No one is saying, and certainly not I, that we should have followed the path of the Taliban. But it would have done us no harm if we could have borrowed some of their resolve. The Taliban are fighting a difficult war from the mountains but they are still their own masters. They have lost power and much else besides but not their self-respect. Mullah Omar, hiding God knows where, remains as defiant as ever.
We have a huge military, nuke capability and all sorts of missiles named after our vaunted heroes: Ghauri, Abdali and, most recently, Babur. (Although Abdali, incidentally, is a poor choice. Despite being the victor of the third battle of Panipat, his repeated invasions of Punjab caused much devastation and suffering.) But of what use all this military muscle when it does nothing to strengthen self-confidence?
Clinton as president comes here for a few hours and ends up insulting us. Bush comes here and there is more humiliation flung our way despite all the services Pakistan’s military rulers are rendering in the fight against al-Qaeda and the Taliban. Nukes and missiles are not of much help in such a situation.
We don’t have to seek US hostility. But we can also avoid unnecessary toadying. And we must learn to think for ourselves, which we won’t do unless we get out of the American orbit in which we have revolved for too long.
The demonizing of Islam after September 11 has gone far enough. We don’t have to be apologetic about Islam or fall for the American-inspired dialectic of ‘moderate’ and ‘radical’ Islam. As far as the Americans are concerned, any Muslim country toeing the American line is moderate. Any Muslim country standing up for itself is radical.
There is nothing wishy-washy about Islam. The essence of the faith as propagated by Muhammad, (Peace be upon him), is radical and revolutionary. Stripped off the time-serving interpretations of theologians (theologians being the bane of Islam) it stands for the empowerment of the weak, the humbling of the mighty, the liberation of women, government by consent and consultation, and bread, security, learning and hospitals for every citizen, high or low, of the Islamic commonwealth.
The Islam of the Prophet is a fusion (never attempted before or since) of two great principles, socialism and democracy. The spirit of this fusion was best expressed by Hazrat Omar when he said that even if a dog went hungry by the banks of the Euphrates (some distance from Makkah, the Islamic capital) Omar would have to answer for this on the Day of Judgment. And by Hazrat Ali when he said that a tyranny, even if covered in the mantle of Islam can never endure. There’s nothing ‘moderate’ about these thoughts. They are radical to the core.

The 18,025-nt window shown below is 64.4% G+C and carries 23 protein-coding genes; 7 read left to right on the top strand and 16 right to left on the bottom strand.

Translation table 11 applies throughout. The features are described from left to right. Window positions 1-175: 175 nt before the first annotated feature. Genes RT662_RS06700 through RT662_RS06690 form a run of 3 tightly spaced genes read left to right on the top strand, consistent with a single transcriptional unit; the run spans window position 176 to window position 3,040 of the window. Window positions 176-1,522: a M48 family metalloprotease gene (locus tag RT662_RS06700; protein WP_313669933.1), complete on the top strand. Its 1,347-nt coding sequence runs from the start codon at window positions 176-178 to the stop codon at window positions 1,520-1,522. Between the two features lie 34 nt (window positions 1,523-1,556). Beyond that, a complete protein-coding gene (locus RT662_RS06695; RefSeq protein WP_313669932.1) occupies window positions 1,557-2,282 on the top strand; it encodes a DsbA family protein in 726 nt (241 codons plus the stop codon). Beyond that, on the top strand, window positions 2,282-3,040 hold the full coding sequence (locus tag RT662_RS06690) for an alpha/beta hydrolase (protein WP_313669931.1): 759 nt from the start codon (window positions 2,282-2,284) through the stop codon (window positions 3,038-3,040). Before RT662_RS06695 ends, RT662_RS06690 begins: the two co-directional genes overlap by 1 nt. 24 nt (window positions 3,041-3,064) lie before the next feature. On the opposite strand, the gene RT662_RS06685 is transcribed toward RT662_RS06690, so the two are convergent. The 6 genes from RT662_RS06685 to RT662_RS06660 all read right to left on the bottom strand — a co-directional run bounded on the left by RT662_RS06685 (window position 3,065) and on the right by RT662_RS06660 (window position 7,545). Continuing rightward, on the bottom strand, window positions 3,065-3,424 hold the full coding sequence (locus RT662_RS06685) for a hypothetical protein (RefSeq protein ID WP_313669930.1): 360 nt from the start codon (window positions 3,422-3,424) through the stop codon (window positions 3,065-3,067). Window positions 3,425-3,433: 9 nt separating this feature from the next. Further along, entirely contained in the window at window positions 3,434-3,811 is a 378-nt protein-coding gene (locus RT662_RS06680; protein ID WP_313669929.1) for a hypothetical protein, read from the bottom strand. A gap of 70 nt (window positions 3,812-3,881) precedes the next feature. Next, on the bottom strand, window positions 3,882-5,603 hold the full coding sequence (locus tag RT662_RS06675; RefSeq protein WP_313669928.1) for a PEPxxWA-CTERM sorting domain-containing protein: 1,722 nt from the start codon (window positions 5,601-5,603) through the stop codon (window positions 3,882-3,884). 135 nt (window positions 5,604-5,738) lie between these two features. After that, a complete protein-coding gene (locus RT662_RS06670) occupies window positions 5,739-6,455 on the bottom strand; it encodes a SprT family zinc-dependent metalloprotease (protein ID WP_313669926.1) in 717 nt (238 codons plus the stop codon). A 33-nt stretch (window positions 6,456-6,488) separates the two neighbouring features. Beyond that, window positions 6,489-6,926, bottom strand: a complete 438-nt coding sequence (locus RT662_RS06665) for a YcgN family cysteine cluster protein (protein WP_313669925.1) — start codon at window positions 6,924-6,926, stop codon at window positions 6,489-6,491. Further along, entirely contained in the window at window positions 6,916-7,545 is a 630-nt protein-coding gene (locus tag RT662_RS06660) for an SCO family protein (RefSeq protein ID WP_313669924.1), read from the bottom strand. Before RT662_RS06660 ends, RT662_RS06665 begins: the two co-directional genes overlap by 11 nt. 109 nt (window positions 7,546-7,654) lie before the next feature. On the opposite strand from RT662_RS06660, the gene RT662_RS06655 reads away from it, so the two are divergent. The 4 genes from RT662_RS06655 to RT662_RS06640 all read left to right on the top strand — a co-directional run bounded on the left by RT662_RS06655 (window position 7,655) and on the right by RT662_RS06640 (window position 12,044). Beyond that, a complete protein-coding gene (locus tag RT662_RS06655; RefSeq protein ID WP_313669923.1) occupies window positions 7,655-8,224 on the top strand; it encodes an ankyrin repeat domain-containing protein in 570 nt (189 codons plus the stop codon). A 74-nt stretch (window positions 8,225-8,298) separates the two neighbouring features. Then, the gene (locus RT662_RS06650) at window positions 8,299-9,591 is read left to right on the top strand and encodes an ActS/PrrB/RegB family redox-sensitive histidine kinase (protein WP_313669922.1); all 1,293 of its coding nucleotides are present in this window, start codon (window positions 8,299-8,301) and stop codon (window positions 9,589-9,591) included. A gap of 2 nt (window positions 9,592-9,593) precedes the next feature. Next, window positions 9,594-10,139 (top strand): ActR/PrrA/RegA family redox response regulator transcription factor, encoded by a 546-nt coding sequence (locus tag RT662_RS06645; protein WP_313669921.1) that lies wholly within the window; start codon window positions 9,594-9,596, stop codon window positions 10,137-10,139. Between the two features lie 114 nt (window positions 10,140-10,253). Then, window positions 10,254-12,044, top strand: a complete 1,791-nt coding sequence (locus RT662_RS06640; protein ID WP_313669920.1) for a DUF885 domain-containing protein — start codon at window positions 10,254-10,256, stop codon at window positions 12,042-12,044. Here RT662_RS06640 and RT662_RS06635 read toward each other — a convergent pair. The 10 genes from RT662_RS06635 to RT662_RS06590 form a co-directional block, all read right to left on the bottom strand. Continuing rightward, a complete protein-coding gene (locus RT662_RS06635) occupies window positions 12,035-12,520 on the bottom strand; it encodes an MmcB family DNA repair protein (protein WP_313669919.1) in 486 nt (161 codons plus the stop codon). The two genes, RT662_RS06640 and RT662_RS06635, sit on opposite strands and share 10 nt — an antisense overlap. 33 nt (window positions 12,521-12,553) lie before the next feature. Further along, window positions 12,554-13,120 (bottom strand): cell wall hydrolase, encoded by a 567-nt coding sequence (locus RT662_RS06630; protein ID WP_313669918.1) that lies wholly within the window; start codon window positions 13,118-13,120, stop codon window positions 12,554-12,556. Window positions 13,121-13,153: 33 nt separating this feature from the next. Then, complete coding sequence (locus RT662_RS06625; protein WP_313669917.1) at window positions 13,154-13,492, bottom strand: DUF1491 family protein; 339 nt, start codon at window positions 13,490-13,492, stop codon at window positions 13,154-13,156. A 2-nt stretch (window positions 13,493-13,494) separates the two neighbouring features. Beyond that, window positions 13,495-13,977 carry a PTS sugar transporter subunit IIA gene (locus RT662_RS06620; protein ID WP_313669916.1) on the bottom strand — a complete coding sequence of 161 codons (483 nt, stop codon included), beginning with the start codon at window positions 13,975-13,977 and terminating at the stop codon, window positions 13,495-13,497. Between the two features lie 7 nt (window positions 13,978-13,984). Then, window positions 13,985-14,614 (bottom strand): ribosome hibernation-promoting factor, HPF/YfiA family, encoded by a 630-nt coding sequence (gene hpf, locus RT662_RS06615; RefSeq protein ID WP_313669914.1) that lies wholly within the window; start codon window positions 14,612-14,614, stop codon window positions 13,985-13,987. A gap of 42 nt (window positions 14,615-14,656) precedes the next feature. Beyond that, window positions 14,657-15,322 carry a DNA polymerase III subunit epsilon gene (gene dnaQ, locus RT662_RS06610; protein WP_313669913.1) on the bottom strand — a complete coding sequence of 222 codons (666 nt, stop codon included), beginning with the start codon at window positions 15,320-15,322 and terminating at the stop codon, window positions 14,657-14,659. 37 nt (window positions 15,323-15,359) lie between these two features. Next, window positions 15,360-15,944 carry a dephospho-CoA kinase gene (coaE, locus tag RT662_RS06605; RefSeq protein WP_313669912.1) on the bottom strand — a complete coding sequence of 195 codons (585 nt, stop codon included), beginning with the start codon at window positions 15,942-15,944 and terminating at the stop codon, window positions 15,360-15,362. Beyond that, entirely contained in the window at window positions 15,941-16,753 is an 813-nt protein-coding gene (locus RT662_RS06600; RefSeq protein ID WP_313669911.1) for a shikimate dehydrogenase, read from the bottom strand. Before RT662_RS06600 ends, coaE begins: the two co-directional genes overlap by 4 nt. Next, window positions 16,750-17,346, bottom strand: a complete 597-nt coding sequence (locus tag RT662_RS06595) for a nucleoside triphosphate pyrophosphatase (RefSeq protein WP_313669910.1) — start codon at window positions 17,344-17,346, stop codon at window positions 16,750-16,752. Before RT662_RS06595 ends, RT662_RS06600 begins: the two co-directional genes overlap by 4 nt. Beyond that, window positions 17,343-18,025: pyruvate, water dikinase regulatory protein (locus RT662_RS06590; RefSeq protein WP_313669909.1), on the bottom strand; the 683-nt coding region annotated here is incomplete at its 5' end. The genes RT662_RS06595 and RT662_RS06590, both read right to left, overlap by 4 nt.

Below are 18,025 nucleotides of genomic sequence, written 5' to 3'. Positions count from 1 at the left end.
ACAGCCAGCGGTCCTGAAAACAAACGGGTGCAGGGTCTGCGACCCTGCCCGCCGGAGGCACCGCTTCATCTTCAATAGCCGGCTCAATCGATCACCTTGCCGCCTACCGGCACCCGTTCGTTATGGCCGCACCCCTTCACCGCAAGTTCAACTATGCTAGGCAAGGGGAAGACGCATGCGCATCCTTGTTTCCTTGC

Lest anyone be in a hurry to revive that tired chestnut of Islam being opposed to reason and learning, let me quote a few lines from William Dalrymple’s excellent essay, Inside the Madrasas (New York Review, December1, 2005):
“In The Rise of Colleges: Institutions of Learning in Islam and the West, George Makdisi has demonstrated how terms such as having ‘fellows’ holding a ‘chair’, or students ‘reading’ a subject and obtaining ‘degrees’, as well as practices such as inaugural lectures, the oral defence, even mortar boards, tassels, and academic robes, can all be traced back to the practices of the madrasas.” (There is more on the same lines in the rest of the essay.)
Nothing is funnier than the frequently heard assertion that people associated with al Qaeda are madmen who hate the western worlds wealth and freedoms. To quote Dalrymple again: “As (bin Laden) laconically remarked in his broadcast timed to coincide with the last US election, if it was freedom they were against, al Qaeda would have attacked Sweden.”
Agree or disagree with Osama bin Laden’s tactics, his aims are intensely political: an end to American hegemony over the world of Islam, justice for the Palestinian people, the toppling of ‘apostate’ regimes subservient to America. Al Qaeda may be inspired by Islam but it is not a religious organization in the strict sense of that term. What it stands for and what it strives to achieve is a response, primarily, to the excesses and double standards of American foreign policy in relation to the world of Islam. Ignoring this sequence of cause-and-effect is both misleading and dishonest.